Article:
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Evaluation of airflow and thermal comfort in buildings ventilated with wind catchers: Simulation of conditions in Yazd City, Iran

Hosseini, S.H., Shokry, E., Ahmadian Hosseini, A.J., Ahmadi, G., Calautit, J.K.
Energy for sustainable development 2016 v.35 pp. 7-24
air flow, buildings, climate, cooling systems, energy, model validation, models, natural ventilation, turbulent flow, wind, wind tunnels, Iran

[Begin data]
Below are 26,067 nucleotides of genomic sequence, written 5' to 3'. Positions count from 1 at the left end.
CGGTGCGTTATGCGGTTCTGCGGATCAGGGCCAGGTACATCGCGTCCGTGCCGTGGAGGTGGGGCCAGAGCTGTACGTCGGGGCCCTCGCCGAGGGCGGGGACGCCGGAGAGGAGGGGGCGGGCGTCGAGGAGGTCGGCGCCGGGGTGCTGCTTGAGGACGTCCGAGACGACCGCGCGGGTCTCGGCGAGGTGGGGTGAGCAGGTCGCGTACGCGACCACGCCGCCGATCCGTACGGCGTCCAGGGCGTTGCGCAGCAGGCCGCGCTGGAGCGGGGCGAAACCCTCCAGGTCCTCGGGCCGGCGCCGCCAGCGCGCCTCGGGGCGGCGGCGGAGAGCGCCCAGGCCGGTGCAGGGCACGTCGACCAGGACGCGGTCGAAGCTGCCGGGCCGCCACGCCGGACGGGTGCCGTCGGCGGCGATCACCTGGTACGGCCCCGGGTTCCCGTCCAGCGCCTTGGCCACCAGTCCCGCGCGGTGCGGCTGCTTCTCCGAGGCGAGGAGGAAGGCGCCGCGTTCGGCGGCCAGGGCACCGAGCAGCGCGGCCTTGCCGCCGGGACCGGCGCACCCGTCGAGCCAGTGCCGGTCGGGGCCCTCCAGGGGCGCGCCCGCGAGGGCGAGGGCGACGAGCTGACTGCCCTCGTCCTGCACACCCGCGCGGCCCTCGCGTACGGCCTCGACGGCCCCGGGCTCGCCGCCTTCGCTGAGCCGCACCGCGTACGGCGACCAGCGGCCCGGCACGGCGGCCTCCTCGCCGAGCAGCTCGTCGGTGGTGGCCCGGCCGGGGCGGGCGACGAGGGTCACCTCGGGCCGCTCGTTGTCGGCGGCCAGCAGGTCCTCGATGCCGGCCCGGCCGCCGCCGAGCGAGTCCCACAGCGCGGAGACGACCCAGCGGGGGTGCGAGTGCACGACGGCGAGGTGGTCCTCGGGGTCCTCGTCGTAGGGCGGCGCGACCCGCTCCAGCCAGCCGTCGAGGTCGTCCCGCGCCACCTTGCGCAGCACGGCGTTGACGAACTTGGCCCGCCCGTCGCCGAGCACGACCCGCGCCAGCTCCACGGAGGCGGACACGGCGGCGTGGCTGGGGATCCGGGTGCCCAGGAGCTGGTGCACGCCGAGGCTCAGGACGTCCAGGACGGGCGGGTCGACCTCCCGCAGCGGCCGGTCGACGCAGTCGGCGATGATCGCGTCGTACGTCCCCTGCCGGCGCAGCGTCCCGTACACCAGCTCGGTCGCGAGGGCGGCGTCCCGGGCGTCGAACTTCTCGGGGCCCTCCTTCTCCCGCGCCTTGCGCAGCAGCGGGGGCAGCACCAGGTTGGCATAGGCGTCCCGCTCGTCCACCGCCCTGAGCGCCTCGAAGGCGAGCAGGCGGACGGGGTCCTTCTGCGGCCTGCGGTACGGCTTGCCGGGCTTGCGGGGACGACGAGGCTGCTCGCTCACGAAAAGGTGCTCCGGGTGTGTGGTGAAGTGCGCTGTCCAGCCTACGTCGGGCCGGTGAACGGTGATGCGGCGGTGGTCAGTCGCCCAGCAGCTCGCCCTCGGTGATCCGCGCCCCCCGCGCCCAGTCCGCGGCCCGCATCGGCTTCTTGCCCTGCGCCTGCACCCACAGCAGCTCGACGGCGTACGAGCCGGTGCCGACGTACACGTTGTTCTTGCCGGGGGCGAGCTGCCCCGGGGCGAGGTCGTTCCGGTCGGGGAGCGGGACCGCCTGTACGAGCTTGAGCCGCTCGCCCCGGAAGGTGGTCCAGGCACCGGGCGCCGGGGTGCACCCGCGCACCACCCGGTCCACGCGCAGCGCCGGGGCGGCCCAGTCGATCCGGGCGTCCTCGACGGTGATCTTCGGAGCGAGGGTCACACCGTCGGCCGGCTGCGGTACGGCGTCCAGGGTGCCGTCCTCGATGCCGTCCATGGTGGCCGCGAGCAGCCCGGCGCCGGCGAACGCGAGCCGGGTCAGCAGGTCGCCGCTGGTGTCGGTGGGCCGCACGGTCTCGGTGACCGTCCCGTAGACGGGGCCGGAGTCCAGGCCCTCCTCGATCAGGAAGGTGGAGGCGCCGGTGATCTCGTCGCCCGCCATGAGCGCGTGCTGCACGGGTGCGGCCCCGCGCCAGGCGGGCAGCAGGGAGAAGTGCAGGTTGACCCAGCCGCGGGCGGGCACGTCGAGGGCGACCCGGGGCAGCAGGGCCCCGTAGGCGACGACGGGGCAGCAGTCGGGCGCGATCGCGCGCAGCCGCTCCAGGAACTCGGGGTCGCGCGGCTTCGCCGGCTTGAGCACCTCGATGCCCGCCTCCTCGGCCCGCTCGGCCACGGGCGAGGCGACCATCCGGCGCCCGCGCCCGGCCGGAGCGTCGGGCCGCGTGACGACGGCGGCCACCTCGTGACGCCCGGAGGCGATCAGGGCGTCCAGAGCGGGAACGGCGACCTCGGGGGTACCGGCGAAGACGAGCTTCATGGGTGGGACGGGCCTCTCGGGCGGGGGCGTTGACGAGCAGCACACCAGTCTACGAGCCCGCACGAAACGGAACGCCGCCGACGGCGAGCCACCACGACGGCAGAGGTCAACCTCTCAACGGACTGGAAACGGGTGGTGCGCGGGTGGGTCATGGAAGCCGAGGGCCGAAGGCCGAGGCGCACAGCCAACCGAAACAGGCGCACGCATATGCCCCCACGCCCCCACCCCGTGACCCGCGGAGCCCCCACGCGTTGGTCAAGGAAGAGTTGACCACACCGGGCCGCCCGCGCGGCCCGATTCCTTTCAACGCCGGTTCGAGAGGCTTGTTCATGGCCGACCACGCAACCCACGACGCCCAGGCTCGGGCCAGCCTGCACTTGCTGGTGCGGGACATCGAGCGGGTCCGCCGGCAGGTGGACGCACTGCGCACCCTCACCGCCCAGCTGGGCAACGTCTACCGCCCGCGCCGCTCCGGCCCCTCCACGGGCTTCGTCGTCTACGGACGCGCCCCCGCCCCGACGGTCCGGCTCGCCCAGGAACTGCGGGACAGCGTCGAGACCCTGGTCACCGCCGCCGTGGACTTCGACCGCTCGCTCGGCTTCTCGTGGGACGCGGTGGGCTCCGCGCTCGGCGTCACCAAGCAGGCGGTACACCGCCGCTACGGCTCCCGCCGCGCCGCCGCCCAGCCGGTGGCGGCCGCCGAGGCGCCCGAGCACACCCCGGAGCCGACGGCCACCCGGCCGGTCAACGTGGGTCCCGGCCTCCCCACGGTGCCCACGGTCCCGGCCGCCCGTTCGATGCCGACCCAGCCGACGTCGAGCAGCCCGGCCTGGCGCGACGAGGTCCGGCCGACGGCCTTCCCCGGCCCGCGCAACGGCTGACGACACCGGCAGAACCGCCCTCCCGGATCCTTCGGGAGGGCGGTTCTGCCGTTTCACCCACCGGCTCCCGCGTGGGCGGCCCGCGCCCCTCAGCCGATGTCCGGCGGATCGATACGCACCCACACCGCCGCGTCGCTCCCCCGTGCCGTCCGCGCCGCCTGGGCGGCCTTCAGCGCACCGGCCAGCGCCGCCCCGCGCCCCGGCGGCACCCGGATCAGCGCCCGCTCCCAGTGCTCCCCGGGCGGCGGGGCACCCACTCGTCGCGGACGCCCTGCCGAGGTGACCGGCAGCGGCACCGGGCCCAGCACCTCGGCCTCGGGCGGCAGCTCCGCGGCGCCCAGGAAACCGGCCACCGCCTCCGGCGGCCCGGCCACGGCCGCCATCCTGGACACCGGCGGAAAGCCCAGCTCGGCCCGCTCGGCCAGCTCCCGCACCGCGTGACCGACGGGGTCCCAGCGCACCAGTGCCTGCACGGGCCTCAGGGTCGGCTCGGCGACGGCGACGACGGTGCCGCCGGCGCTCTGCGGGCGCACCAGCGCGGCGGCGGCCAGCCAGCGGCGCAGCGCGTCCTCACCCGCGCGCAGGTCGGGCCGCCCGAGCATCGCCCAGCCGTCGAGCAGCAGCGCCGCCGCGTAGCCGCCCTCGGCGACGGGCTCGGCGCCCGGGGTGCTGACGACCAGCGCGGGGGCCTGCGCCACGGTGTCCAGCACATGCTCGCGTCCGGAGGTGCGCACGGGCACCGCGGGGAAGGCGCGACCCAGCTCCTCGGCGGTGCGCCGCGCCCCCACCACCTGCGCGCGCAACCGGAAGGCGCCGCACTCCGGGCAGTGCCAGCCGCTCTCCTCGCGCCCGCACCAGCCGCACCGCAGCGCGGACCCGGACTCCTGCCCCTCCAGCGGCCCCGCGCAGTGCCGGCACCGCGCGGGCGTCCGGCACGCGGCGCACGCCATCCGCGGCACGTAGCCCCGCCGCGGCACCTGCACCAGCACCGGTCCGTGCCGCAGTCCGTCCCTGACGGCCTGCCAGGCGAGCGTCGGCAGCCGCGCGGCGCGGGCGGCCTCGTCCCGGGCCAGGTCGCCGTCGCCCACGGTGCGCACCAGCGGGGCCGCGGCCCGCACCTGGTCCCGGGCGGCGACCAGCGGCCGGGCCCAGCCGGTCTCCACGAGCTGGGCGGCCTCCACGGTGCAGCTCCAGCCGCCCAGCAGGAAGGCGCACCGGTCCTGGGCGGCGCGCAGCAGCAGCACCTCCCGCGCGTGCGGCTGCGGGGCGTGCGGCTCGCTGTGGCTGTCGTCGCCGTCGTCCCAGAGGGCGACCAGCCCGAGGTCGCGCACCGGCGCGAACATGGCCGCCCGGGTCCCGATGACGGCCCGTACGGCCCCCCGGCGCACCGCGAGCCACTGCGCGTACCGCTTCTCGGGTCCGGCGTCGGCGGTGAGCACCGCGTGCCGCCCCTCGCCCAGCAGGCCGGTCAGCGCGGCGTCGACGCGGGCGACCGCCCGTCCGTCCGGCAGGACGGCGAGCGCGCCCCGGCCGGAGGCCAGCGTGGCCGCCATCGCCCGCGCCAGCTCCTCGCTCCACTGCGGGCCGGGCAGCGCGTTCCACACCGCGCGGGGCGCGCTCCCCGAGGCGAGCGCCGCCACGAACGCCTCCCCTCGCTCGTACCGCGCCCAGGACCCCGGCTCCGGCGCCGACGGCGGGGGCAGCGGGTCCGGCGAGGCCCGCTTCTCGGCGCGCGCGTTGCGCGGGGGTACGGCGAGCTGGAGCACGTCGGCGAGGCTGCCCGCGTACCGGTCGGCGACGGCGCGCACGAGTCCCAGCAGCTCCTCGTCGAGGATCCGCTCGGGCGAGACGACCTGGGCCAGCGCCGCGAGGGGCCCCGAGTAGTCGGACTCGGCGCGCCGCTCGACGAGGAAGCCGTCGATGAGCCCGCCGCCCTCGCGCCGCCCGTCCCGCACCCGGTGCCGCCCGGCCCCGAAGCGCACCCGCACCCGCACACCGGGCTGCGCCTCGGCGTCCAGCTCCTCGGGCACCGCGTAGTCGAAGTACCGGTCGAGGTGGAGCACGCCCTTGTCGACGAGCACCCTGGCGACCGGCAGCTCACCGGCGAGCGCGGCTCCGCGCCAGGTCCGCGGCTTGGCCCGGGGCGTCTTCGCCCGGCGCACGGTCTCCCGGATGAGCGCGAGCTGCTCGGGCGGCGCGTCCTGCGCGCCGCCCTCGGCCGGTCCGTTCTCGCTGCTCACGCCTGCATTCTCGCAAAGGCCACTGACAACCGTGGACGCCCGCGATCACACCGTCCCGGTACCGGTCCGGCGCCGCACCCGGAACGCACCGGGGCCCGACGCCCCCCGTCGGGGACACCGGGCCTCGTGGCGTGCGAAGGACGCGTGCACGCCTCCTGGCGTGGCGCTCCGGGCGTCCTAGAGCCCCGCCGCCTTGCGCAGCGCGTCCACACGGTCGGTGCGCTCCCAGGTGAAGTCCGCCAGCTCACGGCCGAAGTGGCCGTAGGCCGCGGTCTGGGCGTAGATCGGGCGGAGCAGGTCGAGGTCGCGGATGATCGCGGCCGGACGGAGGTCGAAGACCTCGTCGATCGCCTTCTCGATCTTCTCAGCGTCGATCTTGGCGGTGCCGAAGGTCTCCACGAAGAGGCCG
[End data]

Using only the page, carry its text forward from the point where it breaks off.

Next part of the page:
The usage of passive cooling systems such as wind catchers can reduce the energy usage in buildings and provide natural ventilation and comfort to its occupants, particularly in hot and dry regions of Iran and neighboring countries where it was traditionally used. The purpose of this study was to investigate the airflow and thermal comfort in six different designs of wind catchers using computational fluid dynamics (CFD) technique. Simulations of airflow in the wind catcher and the building were done under steady state and turbulent flow regime with boundary conditions based on typical conditions found in Yazd city, Iran. Several commonly used turbulence models were evaluated to assess the accuracy of the simulation. First, the proposed CFD model was validated through comparison of wind tunnel data available in the literature, and then the model was used for design purposes. It was found that the k−ω turbulence model can accurately predict the airflow velocity in the range of parameters studied. The design and performance of wind catcher were evaluated based on the thermal comfort levels using the Center for the Built Environment (CBE) thermal comfort tool and numerical data. Width and height of the wind catcher were varied in the simulations and optimal values were determined. It was found that varying the width of the wind catcher had the greatest impact on the airflow speed and distribution inside the room. Reducing the width from 2.5m to 2m showed that airflow velocity in the middle area was increased up to 34%. While reducing the width from 2m to 1.5m showed an entirely different flow pattern inside the building and also increase airflow speed in the middle area up to 50%. The addition of curved wall at the bottom of the inlet channel showed that it could increase the airflow speed of the inflow stream, however, it also caused the airflow to be directed towards the lower levels of the room and very large rotating flows in the upper levels. Finally, the results showed that the wind catcher may be optimized for improving comfort for various climates using the tools presented in this work.